A popular technique in Mexican cooking, charring vegetables adds big flavor to salsas, sauces, and soups. Here, we broil poblano peppers to get that signature charred flavor before combining with onion, garlic, tomatillos and a handful of other ingredients.
Sterilize four 8-ounce canning jars and lids (see Disclaimer).
Preheat the broiler. Put the poblano halves skin-side up on a foil-lined broiler pan with the onion and garlic. Broil until the poblano is charred and the onion and garlic are browned, about 8 minutes. Cool the poblano slightly, then peel.
Pulse the tomatillos in a food processor in batches until coarsely chopped, then transfer to a bowl. Add the poblano, onion and garlic to the processor and pulse until coarsely chopped (do not overprocess). Transfer to a large, wide saucepan. Add the cumin, lime juice, vinegar, sugar and 1 tablespoon salt. Bring to a boil over high heat and cook, stirring occasionally, until slightly reduced, 3 to 4 minutes.
Add the tomatillos and jalapenos to the pan, cover and return to a boil. Cook until heated through, 3 to 4 more minutes.
Fill the jars with the tomatillo mixture, leaving 3/4 inch headspace, then seal and process. After opening, top the salsa with cilantro, if desired.
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Photograph by Charles Masters
Properly handled sterilized equipment will keep canned foods in good condition for one year. Making sure hands, equipment and surfaces in your canning area are clean is the first step in canning. Tips: Jars should be made from glass and free of any chips or cracks. Preserving or canning jars are topped with glass, plastic or metal lids that have a rubberlike seal. Two-piece metal lids are most common. To prepare jars before filling: Wash jars with hot, soapy water, rinse them well and arrange them open-side up, without touching, on a tray. To sterilize jars, boil them in a large saucepan, covered with water, for 10 minutes. Jars have to be sterilized only if the food to be preserved will be processed for less than 10 minutes in a boiling-water bath or pressure canner. To sterilize jars, boil them in a large saucepan, covered with water, for 10 minutes. Follow manufacturer's instructions for cleaning and preparing lids and bands. Use tongs or jar lifters to remove hot sterilized jars from the boiling water. Be sure the tongs are sterilized too: Dip the tong ends in boiling water for a few minutes before using them. All items used in the process of making jams, jellies, preserves and pickles must be clean, including any towels and especially your hands. After the jars are prepared, you can preserve the food. It is important to follow any canning and processing instructions included in the recipe and refer to USDA guidelines about the sterilization of canned products. Find Information information on canning can be found at the National Center for Home Food Preservation website: http://nchfp.uga.edu/.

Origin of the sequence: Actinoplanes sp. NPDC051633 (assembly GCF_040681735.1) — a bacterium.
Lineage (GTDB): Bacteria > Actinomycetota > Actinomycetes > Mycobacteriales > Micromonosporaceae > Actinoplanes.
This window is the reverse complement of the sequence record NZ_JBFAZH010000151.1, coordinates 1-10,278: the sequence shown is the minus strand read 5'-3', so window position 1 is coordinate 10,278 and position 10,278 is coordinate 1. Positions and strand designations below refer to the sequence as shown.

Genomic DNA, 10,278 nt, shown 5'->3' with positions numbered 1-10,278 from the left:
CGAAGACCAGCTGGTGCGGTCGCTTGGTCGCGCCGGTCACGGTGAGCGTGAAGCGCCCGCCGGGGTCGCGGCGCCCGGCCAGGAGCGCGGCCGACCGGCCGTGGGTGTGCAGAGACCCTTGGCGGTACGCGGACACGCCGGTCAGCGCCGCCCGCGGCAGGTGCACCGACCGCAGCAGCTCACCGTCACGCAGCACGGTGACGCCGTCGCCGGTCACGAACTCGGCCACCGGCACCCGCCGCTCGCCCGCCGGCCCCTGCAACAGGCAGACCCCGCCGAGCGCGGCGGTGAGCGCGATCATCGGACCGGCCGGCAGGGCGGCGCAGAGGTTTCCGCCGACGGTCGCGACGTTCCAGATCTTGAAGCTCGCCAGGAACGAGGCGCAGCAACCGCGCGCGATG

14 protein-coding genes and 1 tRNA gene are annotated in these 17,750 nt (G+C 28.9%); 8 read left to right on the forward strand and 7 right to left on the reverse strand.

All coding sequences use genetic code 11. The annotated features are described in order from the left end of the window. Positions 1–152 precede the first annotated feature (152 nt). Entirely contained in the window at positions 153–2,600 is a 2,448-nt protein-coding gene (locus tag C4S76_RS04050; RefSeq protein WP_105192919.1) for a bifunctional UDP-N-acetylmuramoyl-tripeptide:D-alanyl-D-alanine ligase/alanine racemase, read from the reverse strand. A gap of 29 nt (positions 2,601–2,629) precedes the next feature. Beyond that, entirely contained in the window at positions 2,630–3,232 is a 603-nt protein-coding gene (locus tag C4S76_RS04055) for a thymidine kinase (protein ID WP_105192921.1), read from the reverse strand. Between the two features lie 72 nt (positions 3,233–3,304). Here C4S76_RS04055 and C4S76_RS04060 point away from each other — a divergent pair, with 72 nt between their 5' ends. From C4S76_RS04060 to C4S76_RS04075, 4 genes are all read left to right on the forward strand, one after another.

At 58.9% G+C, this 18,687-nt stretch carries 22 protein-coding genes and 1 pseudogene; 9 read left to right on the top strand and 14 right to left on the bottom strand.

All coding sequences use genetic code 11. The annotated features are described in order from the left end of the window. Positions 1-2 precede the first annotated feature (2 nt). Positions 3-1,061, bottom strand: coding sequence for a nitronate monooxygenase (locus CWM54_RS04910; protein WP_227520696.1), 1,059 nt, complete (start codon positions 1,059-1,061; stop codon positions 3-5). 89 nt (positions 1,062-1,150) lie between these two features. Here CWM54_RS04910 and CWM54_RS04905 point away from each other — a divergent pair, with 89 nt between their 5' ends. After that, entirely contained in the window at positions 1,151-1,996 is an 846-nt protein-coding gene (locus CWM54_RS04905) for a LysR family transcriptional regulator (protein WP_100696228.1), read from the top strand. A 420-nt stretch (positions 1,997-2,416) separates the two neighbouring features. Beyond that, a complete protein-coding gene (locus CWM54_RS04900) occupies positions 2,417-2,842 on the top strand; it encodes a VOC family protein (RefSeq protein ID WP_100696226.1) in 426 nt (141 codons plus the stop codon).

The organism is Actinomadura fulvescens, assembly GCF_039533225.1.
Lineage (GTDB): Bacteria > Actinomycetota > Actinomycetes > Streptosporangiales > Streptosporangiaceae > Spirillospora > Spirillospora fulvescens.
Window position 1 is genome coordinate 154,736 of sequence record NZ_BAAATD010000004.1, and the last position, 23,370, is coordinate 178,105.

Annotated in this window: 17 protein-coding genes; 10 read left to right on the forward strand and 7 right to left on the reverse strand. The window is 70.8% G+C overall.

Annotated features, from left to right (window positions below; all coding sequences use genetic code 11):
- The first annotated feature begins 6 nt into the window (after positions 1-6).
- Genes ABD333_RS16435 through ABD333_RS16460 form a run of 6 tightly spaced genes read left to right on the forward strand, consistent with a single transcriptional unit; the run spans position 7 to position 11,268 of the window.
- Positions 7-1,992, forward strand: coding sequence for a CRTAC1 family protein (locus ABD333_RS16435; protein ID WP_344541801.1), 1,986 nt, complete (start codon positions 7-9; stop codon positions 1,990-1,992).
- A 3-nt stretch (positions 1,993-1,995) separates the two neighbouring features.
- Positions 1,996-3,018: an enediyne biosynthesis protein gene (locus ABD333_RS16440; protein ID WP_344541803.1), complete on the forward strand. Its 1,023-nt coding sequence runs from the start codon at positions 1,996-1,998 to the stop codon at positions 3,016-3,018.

Courtesy of Food Network Magazine
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